The Burlington Northern-Santa Fe expansion of the Clovis rail yard has created 60 new conductor positions. Photo by Eric Kluth
By Jack King
Burlington Northern Santa Fe railway has hired 60 new people as a result of its recent expansion, “90 percent” of whom are from Clovis, a BNSF spokeswoman said.
Spokeswoman Lena Kent said the company has hired 60 new conductors as a result of the expansion. She said the 90 percent figure means about 54 of those were Clovis residents.
“But I only have the 90 percent figure. It could be 53 or 55,” she said.
Conductors are train personnel who relay instructions from dispatchers, switch foremen and yard masters, operate switches to change the route of a train, set and release hand brakes in the yard and perform other duties having to do with the movement of the train along the track. He or she is jointly responsible for the train with the engineer.
Kent said BNSF has not hired any carmen, the railroad workers who rehabilitate cars and track, and that she couldn’t comment on the reasons.
Asked by the News-Journal if BNSF plans to subcontract out the work to private companies, but is still in negotiations with the companies, Kent said, “That is possible. But I can’t comment at this time.”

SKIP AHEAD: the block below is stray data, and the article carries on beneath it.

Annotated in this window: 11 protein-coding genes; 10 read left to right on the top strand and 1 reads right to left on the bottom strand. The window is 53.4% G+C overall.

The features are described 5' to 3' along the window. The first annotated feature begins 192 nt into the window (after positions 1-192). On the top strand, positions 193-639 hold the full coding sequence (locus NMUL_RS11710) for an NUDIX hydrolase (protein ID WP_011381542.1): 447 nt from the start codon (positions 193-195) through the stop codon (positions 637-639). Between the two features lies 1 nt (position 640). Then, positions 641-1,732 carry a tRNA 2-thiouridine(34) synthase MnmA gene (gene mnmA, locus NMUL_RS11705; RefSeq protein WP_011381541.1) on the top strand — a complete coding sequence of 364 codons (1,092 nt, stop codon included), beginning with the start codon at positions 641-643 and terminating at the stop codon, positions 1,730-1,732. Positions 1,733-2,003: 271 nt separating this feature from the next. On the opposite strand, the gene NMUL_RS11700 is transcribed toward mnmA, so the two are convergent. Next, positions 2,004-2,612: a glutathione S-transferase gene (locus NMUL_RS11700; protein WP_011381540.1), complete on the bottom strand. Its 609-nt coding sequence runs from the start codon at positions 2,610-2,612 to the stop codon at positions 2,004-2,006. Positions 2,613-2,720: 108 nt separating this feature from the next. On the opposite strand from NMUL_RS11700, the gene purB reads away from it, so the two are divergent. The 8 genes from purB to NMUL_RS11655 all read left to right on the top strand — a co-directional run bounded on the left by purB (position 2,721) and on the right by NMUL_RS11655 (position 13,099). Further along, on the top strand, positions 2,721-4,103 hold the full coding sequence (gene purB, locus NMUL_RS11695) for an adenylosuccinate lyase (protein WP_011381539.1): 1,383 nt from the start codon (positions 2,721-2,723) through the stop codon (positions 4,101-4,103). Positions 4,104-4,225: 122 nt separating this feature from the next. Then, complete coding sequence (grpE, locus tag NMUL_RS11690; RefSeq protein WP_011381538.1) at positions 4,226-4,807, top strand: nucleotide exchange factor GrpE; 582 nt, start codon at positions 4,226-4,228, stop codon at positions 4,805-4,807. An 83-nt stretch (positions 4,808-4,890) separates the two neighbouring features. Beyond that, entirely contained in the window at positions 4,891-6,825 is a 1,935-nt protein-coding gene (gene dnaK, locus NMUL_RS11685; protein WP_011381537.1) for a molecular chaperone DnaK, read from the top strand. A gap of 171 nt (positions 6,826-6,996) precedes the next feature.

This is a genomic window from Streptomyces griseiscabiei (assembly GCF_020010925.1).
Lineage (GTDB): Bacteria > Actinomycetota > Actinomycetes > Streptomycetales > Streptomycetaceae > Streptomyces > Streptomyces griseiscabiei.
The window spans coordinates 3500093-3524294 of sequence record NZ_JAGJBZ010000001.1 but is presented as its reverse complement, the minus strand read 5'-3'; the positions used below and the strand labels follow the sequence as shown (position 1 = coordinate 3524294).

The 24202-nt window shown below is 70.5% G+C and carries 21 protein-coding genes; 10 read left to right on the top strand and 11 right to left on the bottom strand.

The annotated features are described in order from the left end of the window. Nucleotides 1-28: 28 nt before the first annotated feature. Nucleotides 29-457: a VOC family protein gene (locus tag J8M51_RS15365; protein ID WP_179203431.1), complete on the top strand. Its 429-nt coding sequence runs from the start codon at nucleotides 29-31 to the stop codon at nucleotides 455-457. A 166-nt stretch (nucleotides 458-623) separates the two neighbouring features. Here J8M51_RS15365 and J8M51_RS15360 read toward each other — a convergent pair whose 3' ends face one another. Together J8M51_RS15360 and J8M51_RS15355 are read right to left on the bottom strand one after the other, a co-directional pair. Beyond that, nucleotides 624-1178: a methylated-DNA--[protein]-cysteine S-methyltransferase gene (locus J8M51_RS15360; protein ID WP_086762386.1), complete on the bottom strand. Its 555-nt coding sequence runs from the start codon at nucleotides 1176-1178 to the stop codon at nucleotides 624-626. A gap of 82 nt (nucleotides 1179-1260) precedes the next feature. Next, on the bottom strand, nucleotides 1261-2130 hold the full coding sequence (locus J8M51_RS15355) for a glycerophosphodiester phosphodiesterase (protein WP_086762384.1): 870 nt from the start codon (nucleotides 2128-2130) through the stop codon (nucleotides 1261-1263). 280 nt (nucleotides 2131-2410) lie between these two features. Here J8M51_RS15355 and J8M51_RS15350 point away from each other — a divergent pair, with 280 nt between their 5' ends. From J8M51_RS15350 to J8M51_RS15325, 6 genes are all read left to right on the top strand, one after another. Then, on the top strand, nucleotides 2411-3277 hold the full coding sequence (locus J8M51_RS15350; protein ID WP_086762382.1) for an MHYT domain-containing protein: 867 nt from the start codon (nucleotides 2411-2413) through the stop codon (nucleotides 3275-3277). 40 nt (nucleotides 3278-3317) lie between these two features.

Matt Barela, a veterans employment representative at the state Department of Labor’s Clovis office, said Thursday two private companies, Loram and Progressive Rail, are in Clovis, planning to do car and rail repair. Loram has hired no employees, although it is preparing to do so. Progressive Rail has hired 34 local people, Barela said.
Barela said he has no record that BNSF has hired any local people. However, the company hires employees directly through its Web site, and it could have hired people without a record at the Department of Labor, he said.
According to an agreement that approved the closing of the Wheaton Street railroad crossing, adopted by the city commission on May 18 and the county commission on May 19, BNSF has stated its expansion project is estimated to cost $15 million.
The expansion “may create the opportunity for up to 80 new jobs in the Clovis/Curry County area,” but the railroad does not guarantee a number, according to a draft of the agreement provided by the city.
BNSF has agreed to pay 10 percent of the cost of an overpass at State Highway 467, up to but not to exceed $500,000, and to work with the state and other parties to develop plans for the overpass.
It also agreed to pay $5,000 each to the city and county to cover the cost of barricades and signs required for the closure, the agreement states.
Kent said BNSF has not finished its expansion work and, therefore, doesn’t have a final cash amount for the project. However, the railroad still figures the expansion will cost $15 million.
Plans for the overpass have not been finalized and BNSF has not yet been asked to make a contribution, she said.